Now, fly private without paying an arm and a leg
MR ALEXANDRE Azoulay would like to tell you something about the rich today: They are not so different from you and me.
The wealthy clients ferried around Europe on his private-jet airline, Wijet, are more likely to request a Starbucks on board than a glass of Dom Perignon.
They dress in Zara rather than Dior. And they arrive at the airport in a car reserved through Uber, an online service, instead of a chauffeured limousine.
"The codes have changed since the crisis", when private jets symbolised excess, said Mr Azoulay, president and co-founder of Wijet. "We're in a phase I call Luxury 2.0, where people look at value and pleasure as a joint proposition."
It is all relative, of course. Wijet, a small start-up that began in 2009, charges per hour what most people would find expensive for a round trip to Europe.
But just as budget carriers like Ryanair and EasyJet made Spanish beach holidays and weekends in Prague affordable to Europe's working class by slashing costs, Wijet has set out to democratise air travel at the high end.
By offering private flights for a fixed hourly price of 2,200 euros (S$3,800) - far less than the 4,000 euros or more that rivals charge - Wijet is betting that what it gives up in exclusivity, it can make up eventually with higher volume.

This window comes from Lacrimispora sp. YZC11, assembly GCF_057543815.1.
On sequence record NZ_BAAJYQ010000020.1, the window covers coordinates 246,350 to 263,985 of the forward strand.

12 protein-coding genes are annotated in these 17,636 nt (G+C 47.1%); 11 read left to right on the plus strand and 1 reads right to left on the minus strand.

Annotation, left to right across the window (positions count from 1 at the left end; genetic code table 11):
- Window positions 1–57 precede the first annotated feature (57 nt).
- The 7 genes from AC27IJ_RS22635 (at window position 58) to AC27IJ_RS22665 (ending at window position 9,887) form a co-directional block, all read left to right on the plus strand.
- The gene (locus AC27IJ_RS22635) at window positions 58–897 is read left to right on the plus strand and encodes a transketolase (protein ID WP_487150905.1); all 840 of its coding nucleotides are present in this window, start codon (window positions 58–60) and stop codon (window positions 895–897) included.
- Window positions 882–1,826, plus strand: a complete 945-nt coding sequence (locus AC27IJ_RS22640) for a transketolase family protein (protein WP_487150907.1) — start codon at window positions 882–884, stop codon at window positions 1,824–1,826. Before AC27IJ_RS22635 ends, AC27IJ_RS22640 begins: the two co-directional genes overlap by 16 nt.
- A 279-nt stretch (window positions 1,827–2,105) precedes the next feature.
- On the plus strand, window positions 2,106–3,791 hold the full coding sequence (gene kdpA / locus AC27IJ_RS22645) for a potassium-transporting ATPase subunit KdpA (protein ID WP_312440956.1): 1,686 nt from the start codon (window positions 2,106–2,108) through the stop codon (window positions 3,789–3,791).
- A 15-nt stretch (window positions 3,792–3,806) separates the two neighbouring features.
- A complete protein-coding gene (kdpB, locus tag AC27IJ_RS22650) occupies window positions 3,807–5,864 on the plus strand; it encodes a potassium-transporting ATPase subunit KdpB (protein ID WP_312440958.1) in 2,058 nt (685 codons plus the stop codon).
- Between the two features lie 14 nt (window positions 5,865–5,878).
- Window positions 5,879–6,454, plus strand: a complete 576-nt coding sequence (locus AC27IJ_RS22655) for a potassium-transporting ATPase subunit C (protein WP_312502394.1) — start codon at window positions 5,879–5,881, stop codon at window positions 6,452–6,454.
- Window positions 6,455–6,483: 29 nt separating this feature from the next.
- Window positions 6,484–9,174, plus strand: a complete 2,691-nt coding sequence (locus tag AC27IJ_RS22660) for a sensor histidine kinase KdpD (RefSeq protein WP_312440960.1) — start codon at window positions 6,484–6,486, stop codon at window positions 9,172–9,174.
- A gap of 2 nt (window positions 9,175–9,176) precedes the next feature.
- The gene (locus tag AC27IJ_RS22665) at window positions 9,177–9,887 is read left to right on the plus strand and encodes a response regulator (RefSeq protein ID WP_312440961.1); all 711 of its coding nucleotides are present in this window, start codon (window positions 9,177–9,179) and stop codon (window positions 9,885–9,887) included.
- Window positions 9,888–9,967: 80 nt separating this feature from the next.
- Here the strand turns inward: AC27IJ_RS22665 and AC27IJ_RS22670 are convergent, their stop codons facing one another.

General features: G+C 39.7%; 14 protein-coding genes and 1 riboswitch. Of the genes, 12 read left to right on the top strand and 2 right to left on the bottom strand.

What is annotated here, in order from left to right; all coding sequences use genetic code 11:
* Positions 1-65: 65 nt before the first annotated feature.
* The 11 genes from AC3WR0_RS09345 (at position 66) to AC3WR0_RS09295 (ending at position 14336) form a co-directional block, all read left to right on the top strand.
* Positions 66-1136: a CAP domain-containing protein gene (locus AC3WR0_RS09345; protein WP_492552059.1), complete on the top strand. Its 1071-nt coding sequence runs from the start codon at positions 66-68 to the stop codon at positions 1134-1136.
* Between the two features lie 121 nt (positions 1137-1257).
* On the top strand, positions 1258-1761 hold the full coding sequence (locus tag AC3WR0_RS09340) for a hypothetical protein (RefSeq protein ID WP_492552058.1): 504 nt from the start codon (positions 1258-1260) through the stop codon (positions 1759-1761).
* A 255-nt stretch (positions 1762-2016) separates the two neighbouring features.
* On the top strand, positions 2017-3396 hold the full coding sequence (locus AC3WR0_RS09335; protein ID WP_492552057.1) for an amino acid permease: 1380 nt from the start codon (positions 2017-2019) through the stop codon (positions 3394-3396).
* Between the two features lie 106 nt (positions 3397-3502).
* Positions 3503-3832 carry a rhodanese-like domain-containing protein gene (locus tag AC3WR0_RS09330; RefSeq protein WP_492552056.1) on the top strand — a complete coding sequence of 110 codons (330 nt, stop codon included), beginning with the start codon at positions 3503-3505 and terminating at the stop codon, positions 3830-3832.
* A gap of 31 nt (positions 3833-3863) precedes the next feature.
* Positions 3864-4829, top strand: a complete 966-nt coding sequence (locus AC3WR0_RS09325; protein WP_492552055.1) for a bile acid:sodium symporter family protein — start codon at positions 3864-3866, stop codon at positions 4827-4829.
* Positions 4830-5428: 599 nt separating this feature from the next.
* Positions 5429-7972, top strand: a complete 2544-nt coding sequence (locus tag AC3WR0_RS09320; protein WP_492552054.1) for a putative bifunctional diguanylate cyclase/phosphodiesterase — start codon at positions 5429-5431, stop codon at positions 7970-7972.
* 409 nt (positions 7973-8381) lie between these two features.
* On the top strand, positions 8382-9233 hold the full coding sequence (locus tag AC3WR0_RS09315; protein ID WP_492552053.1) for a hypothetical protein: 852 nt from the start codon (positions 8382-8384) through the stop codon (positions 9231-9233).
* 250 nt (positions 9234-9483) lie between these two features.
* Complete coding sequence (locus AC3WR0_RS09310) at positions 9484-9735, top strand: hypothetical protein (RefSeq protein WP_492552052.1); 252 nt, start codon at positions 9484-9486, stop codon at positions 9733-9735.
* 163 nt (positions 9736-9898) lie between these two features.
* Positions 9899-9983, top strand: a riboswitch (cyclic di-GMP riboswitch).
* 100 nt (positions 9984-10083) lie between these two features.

"It's about opening up the industry to more people," Mr Azoulay said.
While the richest 1 per cent in much of the world have continued to spend freely through the global downturn, in Europe recession and austerity have eaten into the fattest wallets.
Wijet, which has charged budget-luxury fares since it started, has only five planes, with plans to grow to eight by the end of this year. It has flown more than 12,000 passengers on 4,000 flights. By comparison, VistaJet has 40 jets in its fleet and carried 27,000 passengers on 11,000 flights last year alone.
They and dozens of rivals are fighting for what remains an exclusive slice of European air transport. Private aviation makes up just over 7 per cent of overall departures. And the sector is still trying to regain its footing.
The industry suffered after the financial crisis that began in 2008 and this was compounded in Europe by the sovereign-debt crisis and recession.
Private jet traffic, which fell by 15 per cent in 2009, has been recovering slowly, but has yet to return to pre-crisis levels.
When Wijet carried its first passengers in 2009, it hardly seemed like the best moment to start a cut-price private-jet airline.
But the misfortune of others allowed Mr Azoulay to buy planes on the cheap. And he was eager to exploit what he saw as an unnecessarily complex and opaque sector burdened by layers of intermediaries and hidden extra charges.
With revenue growth of more than 40 per cent last year, and a roster of more than 500 corporate clients, Wijet's decision to position itself at the low end of the market appears to be paying off.
"People are not going to be willing to pay a premium to fly private any more," Mr Azoulay said. "I think that's done. There's no way back."